companies,” said Damien Conover, a Chicago-based senior analyst for Morningstar. German-Canadian CEO Chris Viehbacher – Sanofi’s first non-French boss – has already cut research jobs in Britain and the United States and now wants to regroup sites scattered across France into clusters around Paris, Lyon and Strasbourg. The fate of a research centre in Toulouse, where Sanofi employs around 600 people, has been the focus of unions and local politicians. Sanofi agreed in May to keep a presence there for about five years. But in the memo detailing its latest plans, Sanofi aims to cut staff there to 370 jobs, despite a government-commissioned report recommending it keep 500. “Management told us there would be ultimately be layoffs because some people will refuse to leave Toulouse or Montpellier and they’ll find themselves without a job,” said Stephane Galine, who represents R&D workers at the moderate CFDT union. BREAKING BARRIERS The Toulouse site, isolated in the south of France, epitomises an old-fashioned, inward-looking approach to R&D. Sanofi wants to create more open, collaborative research hubs that bring together academic institutes and budding biotechs in life science hotbeds. In the United States, the company has been building a research hub around Boston since it took over U.S. biotechnology Genzyme in 2011. It has R&D sites in Germany, Canada and Japan. But a quarter of Sanofi’s global workforce is in France – some 28,000 people – including around 5,000 in R&D. “Sanofi is and will remain the biggest private investor in research in France,” a Sanofi spokeswoman said, noting that with 1.8 billion euros ($2.44 billion) last year, France accounted for 40 percent of the company’s R&D budget worldwide. But out of 12 drugs Sanofi expects to launch by 2015, only two come from in-house research, she said, highlighting the need to reorganise research in France to make it more productive.
Sanofi’s home market France may be its biggest handicap
We have a lot of history, experience,” Lloris said. “It’s a bit of a handicap, but unfortunately we have to put up with that. It means we should work harder and the players must surpass themselves.” Another win against Finland, and more of the attacking flair shown against Australia, will send France into the playoffs on a high. “We’re trying to create a positive dynamic and we had a very good result on Friday, where we scored a lot of goals,” Lloris said.” We showed a lot of initiative, played high up and played with a lot of freedom. When we play like that we can cause problems for other teams.” Since striker Olivier Giroud replaced Karim Benzema, the team has played with a sharper focus. Giroud scored twice against Australia and his ability to hold the ball up or lay it off, combined with his excellent touch, make him easier to find than Benzema, who tends to drift wide when he is not getting on the ball and has also lost confidence recently. Deschamps hinted that Giroud has now established himself as the first choice. “You don’t need to ask me the question because he’s started the last two games and has played more than Karim,” Deschamps said. “Yes, we’ll play with one center-forward. I think that’s the system where we’re strongest. It’s easier when you play high up and win the ball in your opponent’s camp. They have less time to get organized, there’s less distance to run when you defend and so you save energy.” Deschamps is expecting Finland, third in Group I, to put up stiffer resistance than Australia did. “I think it will be harder. They’ve had 10 days to prepare,” he said. “It’s true that they’ve got nothing to play for, but that doesn’t mean they’re going to come and stroll around.” Out of the nine qualifying groups, France’s is the only one that has five teams rather than six, and Deschamps called it “a double punishment” in terms of FIFA’s rankings because “we have two less matches, and less points on offer.” French Federation President Noel Le Graet said Sunday that he believes the seeding system is unfair and plans to ask football’s governing body to review it ahead of next Monday’s draw.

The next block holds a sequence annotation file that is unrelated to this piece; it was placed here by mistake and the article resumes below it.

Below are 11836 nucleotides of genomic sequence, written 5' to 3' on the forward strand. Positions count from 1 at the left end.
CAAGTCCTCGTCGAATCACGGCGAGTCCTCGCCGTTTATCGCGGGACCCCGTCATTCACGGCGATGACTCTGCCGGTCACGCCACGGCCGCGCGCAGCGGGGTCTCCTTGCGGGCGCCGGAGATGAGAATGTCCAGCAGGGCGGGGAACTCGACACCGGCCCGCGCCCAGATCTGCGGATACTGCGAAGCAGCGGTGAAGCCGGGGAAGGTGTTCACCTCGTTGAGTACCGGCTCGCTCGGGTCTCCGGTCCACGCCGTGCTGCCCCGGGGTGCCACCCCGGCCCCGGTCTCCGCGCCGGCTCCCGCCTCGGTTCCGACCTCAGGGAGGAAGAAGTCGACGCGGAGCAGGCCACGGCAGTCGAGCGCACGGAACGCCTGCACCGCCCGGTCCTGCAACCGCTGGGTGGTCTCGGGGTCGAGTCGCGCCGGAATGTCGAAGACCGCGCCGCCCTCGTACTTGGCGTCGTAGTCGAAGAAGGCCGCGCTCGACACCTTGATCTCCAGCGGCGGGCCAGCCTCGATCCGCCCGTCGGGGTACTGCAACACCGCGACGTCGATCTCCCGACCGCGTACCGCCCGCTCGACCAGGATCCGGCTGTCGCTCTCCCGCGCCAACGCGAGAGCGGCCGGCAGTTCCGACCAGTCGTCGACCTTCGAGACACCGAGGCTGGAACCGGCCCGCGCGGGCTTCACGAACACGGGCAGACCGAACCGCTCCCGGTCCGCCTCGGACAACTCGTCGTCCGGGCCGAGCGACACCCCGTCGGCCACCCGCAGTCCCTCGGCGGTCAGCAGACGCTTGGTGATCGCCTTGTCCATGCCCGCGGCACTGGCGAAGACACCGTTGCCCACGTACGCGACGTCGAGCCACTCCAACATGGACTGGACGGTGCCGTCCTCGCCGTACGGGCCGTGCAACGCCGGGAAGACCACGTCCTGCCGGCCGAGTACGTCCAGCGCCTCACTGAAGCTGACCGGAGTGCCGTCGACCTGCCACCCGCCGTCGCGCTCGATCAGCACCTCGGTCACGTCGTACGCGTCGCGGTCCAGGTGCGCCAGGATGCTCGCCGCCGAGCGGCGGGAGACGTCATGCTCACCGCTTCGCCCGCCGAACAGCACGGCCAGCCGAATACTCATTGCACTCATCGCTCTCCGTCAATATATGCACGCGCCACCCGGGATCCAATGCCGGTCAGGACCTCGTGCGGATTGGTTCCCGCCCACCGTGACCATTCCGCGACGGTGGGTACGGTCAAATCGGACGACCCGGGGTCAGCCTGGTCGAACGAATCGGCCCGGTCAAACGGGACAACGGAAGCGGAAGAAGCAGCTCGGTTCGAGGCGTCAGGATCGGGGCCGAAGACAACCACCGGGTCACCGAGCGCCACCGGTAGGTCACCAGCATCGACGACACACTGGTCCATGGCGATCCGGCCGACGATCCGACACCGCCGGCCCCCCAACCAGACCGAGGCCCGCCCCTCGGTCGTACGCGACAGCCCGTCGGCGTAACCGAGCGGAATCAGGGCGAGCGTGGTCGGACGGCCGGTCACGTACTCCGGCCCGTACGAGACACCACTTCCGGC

Soccer-World Cup playoff seeding unfair, say France
Les Bleus believe the system is flawed because fewer ranking points were available in five-nation Group I while the other sections all contained six teams. “We’re going to contact (FIFA),” French Federation president Noel Le Graet told the radio station RMC. “There is a little injustice between the group of five and the groups of six. “Our rivals from other groups have been able to score more points … that’s a fact.” Asked if he had discussed the issue with Le Great, coach Didier Deschamps said he was not aware of a potential appeal. “I don’t know if my president will bring the case,” he told a news conference at Stade de France. “I wouldn’t go that far in saying there’s an injustice but the fact is that we are sanctioned,” he added. “I see it from my position, from an ethical point of view. It’s already complicated to be in a group of five and we also lack some points.” Captain Hugo Lloris also found it hard for a team who won the 1998 World Cup and reached the final in 2006 not to be seeded although he recognised it was up to the players to improve the rankings. “It shows us how much work we have to do. France should be seeded because of their history,” he said. “Our ranking has put us in a difficult position but we have to make do with it. It requires us to work harder, to make more effort.” (Reporting by Gregory Blachier, editing by Tony Jimenez/Rex Gowar) Sports & Recreation COMMENTARY | As if living in Los Angeles wasn’t already just about as close to perfect as you can get, the city is also home to the most star-studded NBA franchise in the league. Yahoo Contributor Network COMMENTARY | The Los Angeles Dodgers return to Chavez Ravine tonight for Game 3 of the NLCS against the St. Louis Cardinals.